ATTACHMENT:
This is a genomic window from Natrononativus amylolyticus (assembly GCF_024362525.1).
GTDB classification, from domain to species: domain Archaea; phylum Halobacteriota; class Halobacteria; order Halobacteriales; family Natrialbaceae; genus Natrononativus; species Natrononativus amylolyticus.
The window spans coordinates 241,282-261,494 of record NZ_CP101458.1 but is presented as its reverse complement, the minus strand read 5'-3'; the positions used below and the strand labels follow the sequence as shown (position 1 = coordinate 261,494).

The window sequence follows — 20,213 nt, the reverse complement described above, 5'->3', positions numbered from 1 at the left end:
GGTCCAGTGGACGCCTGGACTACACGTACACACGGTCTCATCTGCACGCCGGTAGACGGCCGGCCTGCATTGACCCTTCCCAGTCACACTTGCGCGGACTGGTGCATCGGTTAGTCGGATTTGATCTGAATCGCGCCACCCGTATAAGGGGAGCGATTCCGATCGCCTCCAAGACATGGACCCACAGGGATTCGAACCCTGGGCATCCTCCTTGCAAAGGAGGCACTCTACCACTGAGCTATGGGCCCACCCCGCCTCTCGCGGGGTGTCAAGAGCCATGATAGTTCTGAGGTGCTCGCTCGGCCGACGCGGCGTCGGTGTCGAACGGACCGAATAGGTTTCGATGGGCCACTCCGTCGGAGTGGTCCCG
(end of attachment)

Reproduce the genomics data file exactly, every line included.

This is a genomic window from Natrononativus amylolyticus (assembly GCF_024362525.1).
GTDB classification, from domain to species: domain Archaea; phylum Halobacteriota; class Halobacteria; order Halobacteriales; family Natrialbaceae; genus Natrononativus; species Natrononativus amylolyticus.
The window spans coordinates 241,282-261,494 of record NZ_CP101458.1 but is presented as its reverse complement, the minus strand read 5'-3'; the positions used below and the strand labels follow the sequence as shown (position 1 = coordinate 261,494).

The window sequence follows — 20,213 nt, the reverse complement described above, 5'->3', positions numbered from 1 at the left end:
GGTCCAGTGGACGCCTGGACTACACGTACACACGGTCTCATCTGCACGCCGGTAGACGGCCGGCCTGCATTGACCCTTCCCAGTCACACTTGCGCGGACTGGTGCATCGGTTAGTCGGATTTGATCTGAATCGCGCCACCCGTATAAGGGGAGCGATTCCGATCGCCTCCAAGACATGGACCCACAGGGATTCGAACCCTGGGCATCCTCCTTGCAAAGGAGGCACTCTACCACTGAGCTATGGGCCCACCCCGCCTCTCGCGGGGTGTCAAGAGCCATGATAGTTCTGAGGTGCTCGCTCGGCCGACGCGGCGTCGGTGTCGAACGGACCGAATAGGTTTCGATGGGCCACTCCGTCGGAGTGGTCCCG